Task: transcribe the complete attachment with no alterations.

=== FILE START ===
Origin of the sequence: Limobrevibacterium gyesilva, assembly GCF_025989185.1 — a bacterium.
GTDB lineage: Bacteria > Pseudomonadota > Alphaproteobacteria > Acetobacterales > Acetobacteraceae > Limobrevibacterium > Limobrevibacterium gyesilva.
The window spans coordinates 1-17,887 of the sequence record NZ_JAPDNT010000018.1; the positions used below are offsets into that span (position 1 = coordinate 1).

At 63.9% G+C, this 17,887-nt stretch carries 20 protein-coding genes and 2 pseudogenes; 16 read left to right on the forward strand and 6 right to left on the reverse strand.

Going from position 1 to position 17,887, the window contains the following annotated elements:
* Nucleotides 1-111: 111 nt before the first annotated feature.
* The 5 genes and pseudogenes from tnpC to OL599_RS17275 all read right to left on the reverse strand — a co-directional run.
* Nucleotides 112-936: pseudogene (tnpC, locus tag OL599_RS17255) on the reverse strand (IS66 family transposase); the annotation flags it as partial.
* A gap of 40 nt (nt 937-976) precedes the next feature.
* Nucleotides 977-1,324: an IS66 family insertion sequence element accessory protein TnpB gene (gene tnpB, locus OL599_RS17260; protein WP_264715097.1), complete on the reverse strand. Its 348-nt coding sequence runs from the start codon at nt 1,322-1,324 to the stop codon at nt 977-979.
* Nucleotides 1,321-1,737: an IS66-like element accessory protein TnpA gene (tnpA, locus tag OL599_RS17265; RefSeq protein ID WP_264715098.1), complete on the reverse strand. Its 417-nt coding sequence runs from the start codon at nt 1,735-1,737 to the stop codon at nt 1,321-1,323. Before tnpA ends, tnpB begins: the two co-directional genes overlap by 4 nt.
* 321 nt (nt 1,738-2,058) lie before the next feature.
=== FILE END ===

Origin of the sequence: Limobrevibacterium gyesilva, assembly GCF_025989185.1 — a bacterium.
GTDB lineage: Bacteria > Pseudomonadota > Alphaproteobacteria > Acetobacterales > Acetobacteraceae > Limobrevibacterium > Limobrevibacterium gyesilva.
The window spans coordinates 1-17,887 of the sequence record NZ_JAPDNT010000018.1; the positions used below are offsets into that span (position 1 = coordinate 1).

At 63.9% G+C, this 17,887-nt stretch carries 20 protein-coding genes and 2 pseudogenes; 16 read left to right on the forward strand and 6 right to left on the reverse strand.

Going from position 1 to position 17,887, the window contains the following annotated elements:
* Nucleotides 1-111: 111 nt before the first annotated feature.
* The 5 genes and pseudogenes from tnpC to OL599_RS17275 all read right to left on the reverse strand — a co-directional run.
* Nucleotides 112-936: pseudogene (tnpC, locus tag OL599_RS17255) on the reverse strand (IS66 family transposase); the annotation flags it as partial.
* A gap of 40 nt (nt 937-976) precedes the next feature.
* Nucleotides 977-1,324: an IS66 family insertion sequence element accessory protein TnpB gene (gene tnpB, locus OL599_RS17260; protein WP_264715097.1), complete on the reverse strand. Its 348-nt coding sequence runs from the start codon at nt 1,322-1,324 to the stop codon at nt 977-979.
* Nucleotides 1,321-1,737: an IS66-like element accessory protein TnpA gene (tnpA, locus tag OL599_RS17265; RefSeq protein ID WP_264715098.1), complete on the reverse strand. Its 417-nt coding sequence runs from the start codon at nt 1,735-1,737 to the stop codon at nt 1,321-1,323. Before tnpA ends, tnpB begins: the two co-directional genes overlap by 4 nt.
* 321 nt (nt 1,738-2,058) lie before the next feature.